J. Krishnamurti takes issue with such an approach, making the case that technique-based forms of meditation are just a form of concentration, and not authentic meditation:
Is meditation something you practise? Is meditation something that somebody says, 'Meditate and you will get this' — whether it is transcendental meditation or the meditation of a particular system, and so on, the Zen meditation and all that. A system, a practice, a goal, an end to be achieved. Right? This is what you call meditation. And to achieve that end you follow a system of daily practice. You know what happens when you practise something over and over and over again? You become mechanical, your mind becomes dull, insensitive...
So we think meditation is a process by which we can attain understanding, enlightenment, something beyond man's thought. This is generally what we mean by meditation. Right? Have you practised meditation, any of you? No? You have. What for? And you have practised it, learning to control thought. Right? And you have never gone into the question: who is the controller. Right? Who is the controller that is controlling thought? Is the controller different from the controlled? Or the controller is the controlled? You are following all this? So first you divide the controller and the controlled. Right? First you divide it, and the controller then controls, tries to hold thought in a particular direction. But the thought that wanders off, is that different from the entity that is trying to control that particular thought that is going off? Have you understood my question? Are they not both the same? Which is, thought.
So meditation is to understand the proper place, or where thought belongs. You have understood? Without control. Have you ever tried to live a daily life without a single control? You haven't. And when you go into this problem of meditation, you have to understand why man has developed this sense of controlling everything, controlling his thoughts, his desires, his pursuits — why? And that is called — part of it — concentration. Right? You know what happens when you concentrate? You are building a wall of resistance. Aren't you? Within which you say, I must concentrate on that, and therefore push everything else aside. Which is to exercise will, to hold thought in a particular direction. And will is the expression, the essence of desire. And in concentration there is conflict going on. Your thought wanders off, all over the place, and you bring it back. Keep up this game. So you have never asked why thought should be controlled at all. The mind chatters endlessly. And to find out what part, or the right place for thought, not controlling thought, it's right place. You are following all this? Then if you have an insight, if you see where thought belongs then there is no problem of control of thought.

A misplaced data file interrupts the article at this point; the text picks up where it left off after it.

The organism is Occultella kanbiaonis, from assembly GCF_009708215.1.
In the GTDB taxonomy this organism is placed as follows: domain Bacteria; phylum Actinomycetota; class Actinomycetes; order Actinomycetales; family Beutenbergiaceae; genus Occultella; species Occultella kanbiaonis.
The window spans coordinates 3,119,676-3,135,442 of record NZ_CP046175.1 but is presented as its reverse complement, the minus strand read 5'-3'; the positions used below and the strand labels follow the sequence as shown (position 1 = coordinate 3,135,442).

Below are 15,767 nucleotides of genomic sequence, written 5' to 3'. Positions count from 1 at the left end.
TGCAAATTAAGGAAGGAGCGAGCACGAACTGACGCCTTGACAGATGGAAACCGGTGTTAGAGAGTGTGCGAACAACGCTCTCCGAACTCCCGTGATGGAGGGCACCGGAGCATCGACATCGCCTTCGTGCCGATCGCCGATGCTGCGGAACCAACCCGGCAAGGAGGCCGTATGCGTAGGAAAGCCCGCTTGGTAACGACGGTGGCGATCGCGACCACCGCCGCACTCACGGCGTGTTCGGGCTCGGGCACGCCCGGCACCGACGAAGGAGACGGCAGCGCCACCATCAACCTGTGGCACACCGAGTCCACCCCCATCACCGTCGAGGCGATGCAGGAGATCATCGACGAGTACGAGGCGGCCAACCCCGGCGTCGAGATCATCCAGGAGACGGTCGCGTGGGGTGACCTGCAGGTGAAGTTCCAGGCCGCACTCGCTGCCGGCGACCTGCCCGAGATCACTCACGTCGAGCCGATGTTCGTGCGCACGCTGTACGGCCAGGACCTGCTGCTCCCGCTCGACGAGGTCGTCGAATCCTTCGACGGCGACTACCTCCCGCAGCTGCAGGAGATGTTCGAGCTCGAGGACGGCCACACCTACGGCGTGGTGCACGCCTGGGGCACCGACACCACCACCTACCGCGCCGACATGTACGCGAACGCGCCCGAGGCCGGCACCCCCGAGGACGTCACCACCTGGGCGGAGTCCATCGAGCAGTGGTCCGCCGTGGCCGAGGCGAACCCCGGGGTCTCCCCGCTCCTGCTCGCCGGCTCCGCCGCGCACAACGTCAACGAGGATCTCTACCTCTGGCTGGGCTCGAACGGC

And as there has been no system, no practice, no control of thought, then you have to find out what it means to be attentive. What does it mean to attend? You see attention means, if you have gone into it very deeply, as we are going into it, if we can, attention implies an observation without the centre. You have understood? The centre as the 'me', as my desire, my fulfilment, my anxiety, when you are attending, which means giving your nerves, your eyes, your ears, everything you have, that total energy, in that attention there is no centre as 'me'. You see that? Now, just experiment with what is being said. Are you attending now? That is, are you listening completely? Listen which means not interpreting, not translating, not trying to understand what he is saying, but the act of total listening. If you are, there is only that sense of hearing without a single movement of thought.
[Excerpted from a public talk on April 20, 1975.]
Concentrative practices may affect the mind and have a utilitarian function, but they remain within the realm of mental conditioning. Such practices are different from the non-divided meditation of which Krishnamurti, among others, speaks.
As we noted, the approach to meditation that is based in techniques is widespread. Whether in books about meditation or at a meditation center, it's the form most commonly presented. So who are the advocates of a meditation free of methods? We'll discuss this question in our next entry.